April Magazine specializes in sonic snippets that are amorphous and ever-changing

San Francisco lo-fi collective opens for Dean Wareham at the Chapel on Friday

Listening to the songs of lo-fi San Francisco collective April Magazine can be like viewing a film scene en media res — a stolen glimpse into a fully formed world of private conversations and secret meetings. The tunes start among quiet chats in the background or end under the beguiling hum of tape hiss, acting as receptacles of found audio footage — material that was never supposed to be shared, making it all the more special that it has been circulated.

“That’s how we keep things interesting,” said Peter Hurley, founder of April Magazine. “Those recordings really only capture a moment of the song, and we know that they can change and evolve whenever we play them live.”

These sonic snippets are amorphous and ever-changing, reflecting the nature of the band. Currently a quartet, April Magazine boasts a lengthy roster of rotating cast members reminiscent of an editorial staff, making the band name more than just a cool moniker.

“I always considered this a collective,” said Hurley. “We don’t have members, we have contributors. Like it’s a literal magazine more than a band.”

Now composed of the multi-instrumentalist Hurley, vocalist and bassist Katiana Mashikian, drummer Katie Dilly and guitarist David Diaz, April Magazine issued two full-length records last year and is set to open for iconic musician Dean Wareham at the Chapel on Friday night.

“He’s one of my idols,” Hurley said of Wareham, founding member of the legendary slowcore group Galaxie 500. “We definitely consider Galaxie 500 to be the proto-April Magazine.”

April Magazine is the latest, and perhaps most noteworthy, project of Hurley’s lengthy tenure in the local music scene, which stretches back some two decades. The group formed in 2017, while Mashikian and Hurley were living together as roommates and sharing the same love for offbeat demo productions of bands like the Jesus and Mary Chain and the Stone Roses.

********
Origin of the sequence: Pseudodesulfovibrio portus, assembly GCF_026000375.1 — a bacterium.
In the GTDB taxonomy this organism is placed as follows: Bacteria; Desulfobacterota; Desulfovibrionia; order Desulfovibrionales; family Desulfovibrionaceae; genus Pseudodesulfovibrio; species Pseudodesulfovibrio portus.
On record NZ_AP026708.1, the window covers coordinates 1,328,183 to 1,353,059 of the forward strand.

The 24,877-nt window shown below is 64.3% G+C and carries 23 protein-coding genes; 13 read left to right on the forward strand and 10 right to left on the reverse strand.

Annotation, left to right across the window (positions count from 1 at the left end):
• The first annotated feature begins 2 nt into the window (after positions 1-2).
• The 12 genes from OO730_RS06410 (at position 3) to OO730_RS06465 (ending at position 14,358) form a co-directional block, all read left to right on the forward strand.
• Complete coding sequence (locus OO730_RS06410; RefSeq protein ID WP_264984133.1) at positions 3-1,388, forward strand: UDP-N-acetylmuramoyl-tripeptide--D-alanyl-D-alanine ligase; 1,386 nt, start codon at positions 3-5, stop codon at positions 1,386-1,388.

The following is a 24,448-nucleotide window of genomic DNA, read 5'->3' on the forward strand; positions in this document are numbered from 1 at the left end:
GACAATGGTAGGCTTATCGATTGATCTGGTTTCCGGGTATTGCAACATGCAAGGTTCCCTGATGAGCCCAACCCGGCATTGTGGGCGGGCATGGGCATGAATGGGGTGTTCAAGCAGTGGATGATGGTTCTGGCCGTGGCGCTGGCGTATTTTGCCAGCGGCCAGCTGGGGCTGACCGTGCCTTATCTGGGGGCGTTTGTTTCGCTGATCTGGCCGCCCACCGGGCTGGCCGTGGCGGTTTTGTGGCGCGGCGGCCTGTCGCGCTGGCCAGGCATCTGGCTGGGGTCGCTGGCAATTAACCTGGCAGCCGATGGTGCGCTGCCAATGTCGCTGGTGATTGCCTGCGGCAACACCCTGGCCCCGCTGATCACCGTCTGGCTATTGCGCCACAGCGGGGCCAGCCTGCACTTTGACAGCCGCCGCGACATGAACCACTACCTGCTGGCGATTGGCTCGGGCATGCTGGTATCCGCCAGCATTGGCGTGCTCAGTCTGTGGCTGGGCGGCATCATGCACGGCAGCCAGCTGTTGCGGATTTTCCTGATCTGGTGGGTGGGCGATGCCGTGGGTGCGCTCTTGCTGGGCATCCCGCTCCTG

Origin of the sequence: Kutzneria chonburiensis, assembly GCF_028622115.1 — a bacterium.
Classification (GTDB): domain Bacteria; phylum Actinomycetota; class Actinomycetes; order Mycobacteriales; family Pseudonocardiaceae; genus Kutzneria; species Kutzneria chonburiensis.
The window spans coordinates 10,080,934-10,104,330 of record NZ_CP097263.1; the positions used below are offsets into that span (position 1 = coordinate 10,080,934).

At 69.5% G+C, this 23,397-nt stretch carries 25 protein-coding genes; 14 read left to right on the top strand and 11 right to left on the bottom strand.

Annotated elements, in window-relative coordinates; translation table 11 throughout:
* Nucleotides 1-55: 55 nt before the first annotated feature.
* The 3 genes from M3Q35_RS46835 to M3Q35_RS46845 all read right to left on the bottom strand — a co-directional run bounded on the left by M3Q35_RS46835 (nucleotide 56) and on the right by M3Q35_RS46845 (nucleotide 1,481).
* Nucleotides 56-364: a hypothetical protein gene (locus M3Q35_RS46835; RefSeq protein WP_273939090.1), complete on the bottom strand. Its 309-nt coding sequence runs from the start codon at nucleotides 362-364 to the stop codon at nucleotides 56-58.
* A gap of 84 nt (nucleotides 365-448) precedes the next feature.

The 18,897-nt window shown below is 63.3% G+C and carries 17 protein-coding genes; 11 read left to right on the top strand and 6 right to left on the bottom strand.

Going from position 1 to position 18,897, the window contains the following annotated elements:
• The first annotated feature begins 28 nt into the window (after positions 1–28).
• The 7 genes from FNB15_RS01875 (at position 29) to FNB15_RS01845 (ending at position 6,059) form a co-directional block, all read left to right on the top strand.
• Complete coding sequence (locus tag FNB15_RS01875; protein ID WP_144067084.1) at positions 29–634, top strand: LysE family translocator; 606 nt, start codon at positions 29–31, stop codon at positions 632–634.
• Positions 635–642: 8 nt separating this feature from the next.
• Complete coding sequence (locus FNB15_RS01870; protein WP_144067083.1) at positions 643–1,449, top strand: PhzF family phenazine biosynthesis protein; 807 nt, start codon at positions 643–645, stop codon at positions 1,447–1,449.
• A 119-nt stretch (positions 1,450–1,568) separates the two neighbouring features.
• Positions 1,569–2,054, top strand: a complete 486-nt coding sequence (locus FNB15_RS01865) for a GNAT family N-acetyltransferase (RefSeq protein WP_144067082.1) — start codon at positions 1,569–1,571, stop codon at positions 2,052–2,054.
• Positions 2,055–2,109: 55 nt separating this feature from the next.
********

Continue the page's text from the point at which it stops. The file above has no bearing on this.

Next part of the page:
“I would hear Peter jamming something from the other room,” said Mashikian. “And I would walk by and be like, ‘Put words to that song!’ And eventually I’d just put random lyrics together and he’d put random lyrics together. That’s how we really wrote most of the early stuff.”

The bedroom recording quality is a defining trademark of the April Magazine sound, which fuses the craggy garage rock musings of bands like the Brian Jonestown Massacre with the druggy, downtempo atmosphere of no-wave pioneers Suicide and psych rockers Spaceman 3.

The band has perfected the formula of making ugly things beautiful, patching shiftless dissonance and gurgling feedback into a lucid framework of spoken-word soliloquies and hushed vocals that are strangely uplifting. Shards of guitar chords and looped programming manipulations evoke the tranquil, pre-dusk hours. This is the music to listen to as the sun sets.

“I think we really like that kind of unpolished sound because it’s so relatable,” said Hurley. “We love that sound of someone creating someone in their own room.”

April Magazine is one of numerous local bands chasing that lo-fi aesthetic, many of which can be found on Paisley Shirt Records, a San Francisco tape label that features contemporaries such as Cindy, Flowertown and Sad-Eyed Beatniks. Those same bands often showcase their wares at the Hit Gallery, a Mission District art studio founded by Hurley which serves as an occasional live music and practice space for that community.

“I’m just so grateful to have an affordable studio space and be at a point in my life where I can spend a lot of time there and share it with other artists and bands,” said Hurley. “It’s been great. We’ve had some really beautiful shows there.”

Hurley also uses the studio space to explore his painting endeavors, although he doesn’t necessarily find inspirational touchstones between the two crafts. (“Music and painting are different like a milkshake and a ham sandwich are different.”) The band is also using the studio space as a venue to record new music. Hurley said they plan on releasing “If the Ceiling Were a Kite: Volume 2” in the coming months, a follow-up to 2021’s collection of various singles the band recorded over the years.

The new material will likely follow the same template that April Magazine has specialized in since their formation — meandering, wending journeys that capture fleeting feelings and moments that dissipate into the ether.

“I think the hardest part for us is deciding when a song is finished,” said Mashikian. “Because for us, it’s never really done. There are always things we can do to change it and make it different. And I think that’s what makes this band so special.”


April Magazine with Dean Wareham

Where: The Chapel, 777 Valencia Street, S.F.

When: 9 p.m., Friday, April 8

Tickets: $25

Contact: (415) 551-5157, www.thechapelsf.com

Using conservatorships to deal with gritty urban issues

“Half the state thinks we conserve too many people, and the other half thinks we don’t conserve enough.”

Endorsement: Here’s one simple way to help crime victims in San Francisco

With Prop. D, The City’s voters can do more to help crime victims